Greta Van Fleet at the Honda Center in Anaheim, CA

Deafening, blues guitar-based hard rock blows the roof off the Honda Center as Rival Sons and Greta Van Fleet roll into SoCal.

Miss the good ol’ days of classic hard rock? Classic-rock revivalists Rival Sons and Greta Van Fleet, two of the most popular rock bands of the modern era, took the stage to bring  your nostalgia fix. Greta Van Fleet brought their Dreams in Gold Tour to the Honda Center in Anaheim. The show was a sold-out success, with both bands delivering ear-splitting, energetic, and crowd-pleasing performances.

Rival Sons kicked off the show in what was for them for a hometown crowd, with a bang, launching into their song “Do Your Worst” to the delight of the crowd. Lead singer Jay Buchanan’s powerful growling vocals were a highlight of the show. Buchanan was in top form, and his vocals were powerful and soulful, drawing the audience in. Rival Sons’ short 50-minute set consisted of only seven songs and was most conspicuously missing the massive commercial hit, “Pressure and Time.” Despite the time constraints, it did not stop the band from putting on an intense performance. The group played a mix of hard rock, blues, and soul, and their sound was tight and polished highlighting the band’s impressive instrumental chops. Guitarist Scott Holliday, in particular, delivered an impressive performance, squeezing in as many of the sounds, effects, and head-exploding solos he is known for coaxing out of his guitars as possible.

After a brief intermission, Greta Van Fleet took to the stage and they immediately launched into a 2 hour and 45-minute set of their own. Greta Van Fleet is a mix of classic rock and blues, and they have been praised for their ability to revive the classic rock sound of the 1970s. In accordance with the genre (these young men have learned their rock lessons well), Greta Van Fleet’s show is replete with mystic symbols, bare chests, huge pyrotechnics, explosions, and fog thick enough to choke out the first few rows of fans.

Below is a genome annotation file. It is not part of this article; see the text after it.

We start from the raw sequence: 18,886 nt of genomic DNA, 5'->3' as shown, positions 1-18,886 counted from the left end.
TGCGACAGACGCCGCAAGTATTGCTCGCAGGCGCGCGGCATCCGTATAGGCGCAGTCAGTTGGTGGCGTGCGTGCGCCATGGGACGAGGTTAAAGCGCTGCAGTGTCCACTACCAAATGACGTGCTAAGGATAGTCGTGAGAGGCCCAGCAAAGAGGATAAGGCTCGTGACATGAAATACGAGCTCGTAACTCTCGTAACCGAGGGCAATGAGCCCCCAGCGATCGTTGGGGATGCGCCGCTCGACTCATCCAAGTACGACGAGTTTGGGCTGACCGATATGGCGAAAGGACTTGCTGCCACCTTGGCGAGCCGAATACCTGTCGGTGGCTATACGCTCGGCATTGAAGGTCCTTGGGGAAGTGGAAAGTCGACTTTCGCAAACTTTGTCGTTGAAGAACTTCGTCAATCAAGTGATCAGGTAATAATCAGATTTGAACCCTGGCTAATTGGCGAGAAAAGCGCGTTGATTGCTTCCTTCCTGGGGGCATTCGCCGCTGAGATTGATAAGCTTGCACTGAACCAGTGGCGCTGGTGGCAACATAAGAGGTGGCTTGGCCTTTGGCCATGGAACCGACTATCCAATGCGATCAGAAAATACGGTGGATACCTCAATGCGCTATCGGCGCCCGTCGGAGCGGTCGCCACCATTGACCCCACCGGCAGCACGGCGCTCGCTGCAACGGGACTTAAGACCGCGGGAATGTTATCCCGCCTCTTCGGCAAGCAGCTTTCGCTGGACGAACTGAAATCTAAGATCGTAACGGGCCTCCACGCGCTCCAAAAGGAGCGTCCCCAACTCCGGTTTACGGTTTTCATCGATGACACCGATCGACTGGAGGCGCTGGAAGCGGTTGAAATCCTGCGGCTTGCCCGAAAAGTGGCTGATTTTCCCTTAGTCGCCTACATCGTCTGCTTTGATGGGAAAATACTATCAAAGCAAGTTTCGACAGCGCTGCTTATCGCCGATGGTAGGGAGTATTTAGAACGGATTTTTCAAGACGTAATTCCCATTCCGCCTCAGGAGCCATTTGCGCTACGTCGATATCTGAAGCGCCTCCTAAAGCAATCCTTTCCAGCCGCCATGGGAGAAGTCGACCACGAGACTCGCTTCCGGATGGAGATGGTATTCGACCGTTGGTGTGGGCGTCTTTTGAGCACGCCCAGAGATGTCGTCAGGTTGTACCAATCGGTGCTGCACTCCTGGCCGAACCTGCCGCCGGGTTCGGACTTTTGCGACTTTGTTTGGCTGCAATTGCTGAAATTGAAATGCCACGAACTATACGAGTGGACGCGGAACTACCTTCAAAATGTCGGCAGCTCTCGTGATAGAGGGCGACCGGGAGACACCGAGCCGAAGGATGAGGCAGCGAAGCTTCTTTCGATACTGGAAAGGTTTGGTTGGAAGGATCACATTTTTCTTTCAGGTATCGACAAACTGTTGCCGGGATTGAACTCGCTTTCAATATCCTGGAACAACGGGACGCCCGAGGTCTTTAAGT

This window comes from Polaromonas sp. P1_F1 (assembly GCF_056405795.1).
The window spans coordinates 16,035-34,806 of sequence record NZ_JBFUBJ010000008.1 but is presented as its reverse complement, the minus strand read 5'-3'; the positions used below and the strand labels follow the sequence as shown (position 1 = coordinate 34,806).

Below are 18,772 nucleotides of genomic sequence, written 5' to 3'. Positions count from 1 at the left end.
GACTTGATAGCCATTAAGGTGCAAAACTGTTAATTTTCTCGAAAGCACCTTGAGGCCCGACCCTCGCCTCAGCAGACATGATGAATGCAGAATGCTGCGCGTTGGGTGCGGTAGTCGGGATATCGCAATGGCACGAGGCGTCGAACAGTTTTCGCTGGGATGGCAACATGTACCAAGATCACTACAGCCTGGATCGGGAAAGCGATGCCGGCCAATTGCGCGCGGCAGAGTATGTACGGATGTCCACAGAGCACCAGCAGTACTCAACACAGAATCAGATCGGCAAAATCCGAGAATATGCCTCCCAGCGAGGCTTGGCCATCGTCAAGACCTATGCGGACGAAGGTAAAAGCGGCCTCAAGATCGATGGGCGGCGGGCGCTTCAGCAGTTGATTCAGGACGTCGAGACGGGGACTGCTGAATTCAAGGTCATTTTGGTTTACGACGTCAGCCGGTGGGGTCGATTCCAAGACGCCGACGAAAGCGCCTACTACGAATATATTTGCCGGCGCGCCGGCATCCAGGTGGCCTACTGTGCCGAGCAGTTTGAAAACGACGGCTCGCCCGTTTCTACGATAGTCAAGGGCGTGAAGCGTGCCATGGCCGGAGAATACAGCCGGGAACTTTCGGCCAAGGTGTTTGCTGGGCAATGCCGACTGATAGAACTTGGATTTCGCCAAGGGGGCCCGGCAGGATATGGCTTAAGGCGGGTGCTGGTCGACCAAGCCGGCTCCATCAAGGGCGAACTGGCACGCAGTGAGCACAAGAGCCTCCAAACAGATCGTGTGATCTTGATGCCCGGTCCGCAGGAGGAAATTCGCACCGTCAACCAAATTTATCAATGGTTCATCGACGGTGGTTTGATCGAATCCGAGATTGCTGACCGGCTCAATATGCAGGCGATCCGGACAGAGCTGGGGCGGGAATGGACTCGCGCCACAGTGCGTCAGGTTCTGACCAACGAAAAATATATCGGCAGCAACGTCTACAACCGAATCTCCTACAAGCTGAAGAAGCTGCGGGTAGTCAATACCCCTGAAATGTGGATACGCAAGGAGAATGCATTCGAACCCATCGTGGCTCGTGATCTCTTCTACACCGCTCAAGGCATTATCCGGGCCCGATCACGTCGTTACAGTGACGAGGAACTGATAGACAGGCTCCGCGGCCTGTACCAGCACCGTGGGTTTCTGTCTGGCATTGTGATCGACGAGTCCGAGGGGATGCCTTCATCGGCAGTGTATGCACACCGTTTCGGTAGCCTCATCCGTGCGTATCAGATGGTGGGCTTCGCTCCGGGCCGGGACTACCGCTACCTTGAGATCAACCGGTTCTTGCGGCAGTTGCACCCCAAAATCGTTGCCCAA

These young guys don’t hide so much in dark moody red and blue lights, their youthful egos crave the bright white lights of the stage. Their young fans want to see them in all their youthful exuberance and these guys know how to give them what they want. Singer Josh Kiszka is the band’s frontman, and he has a powerful voice and mannerisms that are reminiscent of rock singers of that classic rock era. Jake Kiszka’s fiery lead guitar was the perfect foil to brother Josh’s frontman antics. The third Kiszka brother, Sam, holds down the bass and keyboards and carries the band through several long jams during their set. Danny Wagner’s thundering drums provide the perfect accompaniment to the anchor of Sam Kiszka’s rock-solid bass playing.

The band opened their set with their tune “Built By Nations.” They finished their set with an unreleased song making its live debut, “Meeting The Master.” They seemed to touch all the bases in between, performing all their hits and mixing new and old together. The band returned for a three-song encore that included a tune often covered by Led Zeppelin in live performances,”That’s All Right” by Arthur “Big Boy” Crudup.      

It is clear that the band’s music had struck a chord with the younger crowd, most of which were not alive when this genre of music was in its heyday and was selling millions of vinyl records and cassette tapes. An era when hard rock bands were selling out areas regularly and dominating ticket sales. Despite their young age, those very young fans were there in full-throated support, carrying signs, buying and wearing the merch, and expressing their enthusiasm, right alongside their parents and grandparents, with the younger fans far outnumbering the older ones. If these bands are receiving this kind of support, it stands to reason this is not so much a nostalgic revival as it is a carrying of the torch passed from fathers and mothers to sons and daughters.   

A few years ago, an aging rock star on the brink of retirement said, “Rock ‘n’ roll is dead.” These two bands would beg to differ and are out on the road spreading the gospel of rock ‘n’ roll to a whole new generation.  

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About George Ortiz 67 Articles
George is Southern California and Big Sky, Montana-based photographer. He grew up in Los Angeles and began shooting professionally in the mid 80s. His words and photos have appeared in local & national publications.